Forget blaming New Labour, here's what the Conservatives said about deregulation in 2007

Jeremy Corbyn delivered a harsh blow to his own party’s past economic polices in a speech to the Chambers of Commerce on Thursday.

The left-wing Labour leader argued that it was New Labour’s "light touch" regulation during 2007 and 2008 that led to the subsequent financial crash that almost bankrupted the UK.

The political consensus at that time was to opt for light touch regulation of finance – and sit back and collect the tax revenues.

But you cannot base a decent social policy on an unsustainable economic policy.

Yes, the Labour leader has effectively blamed Labour for the bad economy, but Corbyn advocated a change not only in the way the party makes its policy in future, but also a comprehensive reform of the banking sector.

Finance must support the economy and not be an extractive industry that treats consumers, entrepreneurs and businesses as cash cows.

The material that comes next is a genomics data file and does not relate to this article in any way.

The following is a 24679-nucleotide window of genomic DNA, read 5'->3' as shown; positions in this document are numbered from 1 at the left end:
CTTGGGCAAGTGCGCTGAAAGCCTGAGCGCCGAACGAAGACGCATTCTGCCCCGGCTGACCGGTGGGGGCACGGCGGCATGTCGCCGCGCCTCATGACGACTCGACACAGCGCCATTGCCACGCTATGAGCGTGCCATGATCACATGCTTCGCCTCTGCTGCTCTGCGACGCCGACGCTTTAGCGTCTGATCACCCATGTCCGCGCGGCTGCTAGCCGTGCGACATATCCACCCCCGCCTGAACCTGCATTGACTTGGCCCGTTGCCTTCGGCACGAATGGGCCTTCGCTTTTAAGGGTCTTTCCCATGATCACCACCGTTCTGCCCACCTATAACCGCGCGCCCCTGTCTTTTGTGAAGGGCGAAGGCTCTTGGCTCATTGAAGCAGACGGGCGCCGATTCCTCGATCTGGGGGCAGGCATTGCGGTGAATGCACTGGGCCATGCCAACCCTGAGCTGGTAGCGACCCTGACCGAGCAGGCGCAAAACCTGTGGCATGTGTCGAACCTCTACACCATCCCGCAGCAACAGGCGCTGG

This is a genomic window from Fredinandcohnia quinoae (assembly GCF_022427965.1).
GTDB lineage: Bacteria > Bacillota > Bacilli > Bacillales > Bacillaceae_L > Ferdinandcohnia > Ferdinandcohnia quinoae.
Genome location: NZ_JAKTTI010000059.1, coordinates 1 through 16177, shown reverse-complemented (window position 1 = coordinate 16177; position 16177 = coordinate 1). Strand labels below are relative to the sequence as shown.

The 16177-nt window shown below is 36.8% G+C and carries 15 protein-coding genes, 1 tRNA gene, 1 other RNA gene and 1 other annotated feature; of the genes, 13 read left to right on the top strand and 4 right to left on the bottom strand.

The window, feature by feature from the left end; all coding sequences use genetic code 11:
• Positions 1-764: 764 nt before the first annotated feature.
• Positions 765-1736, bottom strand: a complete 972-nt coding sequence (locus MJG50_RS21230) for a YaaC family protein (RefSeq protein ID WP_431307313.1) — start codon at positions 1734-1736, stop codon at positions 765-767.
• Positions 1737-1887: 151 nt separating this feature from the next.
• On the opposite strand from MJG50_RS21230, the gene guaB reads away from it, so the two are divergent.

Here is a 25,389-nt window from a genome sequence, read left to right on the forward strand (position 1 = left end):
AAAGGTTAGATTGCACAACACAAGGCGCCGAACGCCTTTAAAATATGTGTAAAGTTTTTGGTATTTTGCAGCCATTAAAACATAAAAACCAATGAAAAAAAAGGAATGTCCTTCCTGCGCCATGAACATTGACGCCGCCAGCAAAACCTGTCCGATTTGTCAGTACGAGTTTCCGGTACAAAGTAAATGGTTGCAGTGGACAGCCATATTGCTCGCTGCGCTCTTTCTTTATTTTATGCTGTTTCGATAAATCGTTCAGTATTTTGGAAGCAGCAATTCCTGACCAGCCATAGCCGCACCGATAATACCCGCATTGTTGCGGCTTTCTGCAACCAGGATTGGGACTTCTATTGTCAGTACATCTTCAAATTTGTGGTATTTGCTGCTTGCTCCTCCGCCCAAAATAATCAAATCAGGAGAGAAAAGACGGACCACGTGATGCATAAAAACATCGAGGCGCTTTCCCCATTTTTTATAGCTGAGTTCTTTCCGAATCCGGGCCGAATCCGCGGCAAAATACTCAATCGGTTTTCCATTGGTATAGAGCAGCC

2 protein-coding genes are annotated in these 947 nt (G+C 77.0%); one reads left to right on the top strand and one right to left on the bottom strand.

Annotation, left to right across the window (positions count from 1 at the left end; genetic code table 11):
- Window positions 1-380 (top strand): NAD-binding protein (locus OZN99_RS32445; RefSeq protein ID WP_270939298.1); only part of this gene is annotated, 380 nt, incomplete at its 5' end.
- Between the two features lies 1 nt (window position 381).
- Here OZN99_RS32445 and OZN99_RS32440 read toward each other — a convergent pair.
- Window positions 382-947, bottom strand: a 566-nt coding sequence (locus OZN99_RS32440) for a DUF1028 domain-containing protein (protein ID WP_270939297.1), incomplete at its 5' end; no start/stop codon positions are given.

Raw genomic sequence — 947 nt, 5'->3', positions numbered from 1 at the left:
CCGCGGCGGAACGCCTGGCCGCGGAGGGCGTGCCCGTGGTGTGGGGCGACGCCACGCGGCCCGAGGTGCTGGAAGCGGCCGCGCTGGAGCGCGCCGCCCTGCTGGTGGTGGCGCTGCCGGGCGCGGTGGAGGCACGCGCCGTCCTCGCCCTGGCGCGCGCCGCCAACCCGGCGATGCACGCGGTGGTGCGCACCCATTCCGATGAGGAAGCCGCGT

While reactions from his own supporters have been mostly positive, criticism came from likely places.

The Conservative Party press office trotted out a line it used repeatedly before last year's election:

However, while the criticism piles on Labour - after all, the economy was one of the main reasons it lost the election - it must not be forgotten that the Conservatives had called for even less regulation and "red tape" before the financial crash.

A Conservative report submitted to the Shadow Cabinet in 2007 - and endorsed by David Cameron - advocated, in some cases, the complete abolition of certain regulatory policies.

The report from the Economic Competitiveness Policy Group said:

We should be very sceptical of why we need a fifth layer of ‘protection’ in the form of regulation. Much of this additional regulation impedes progress, and acts against the customer interest.

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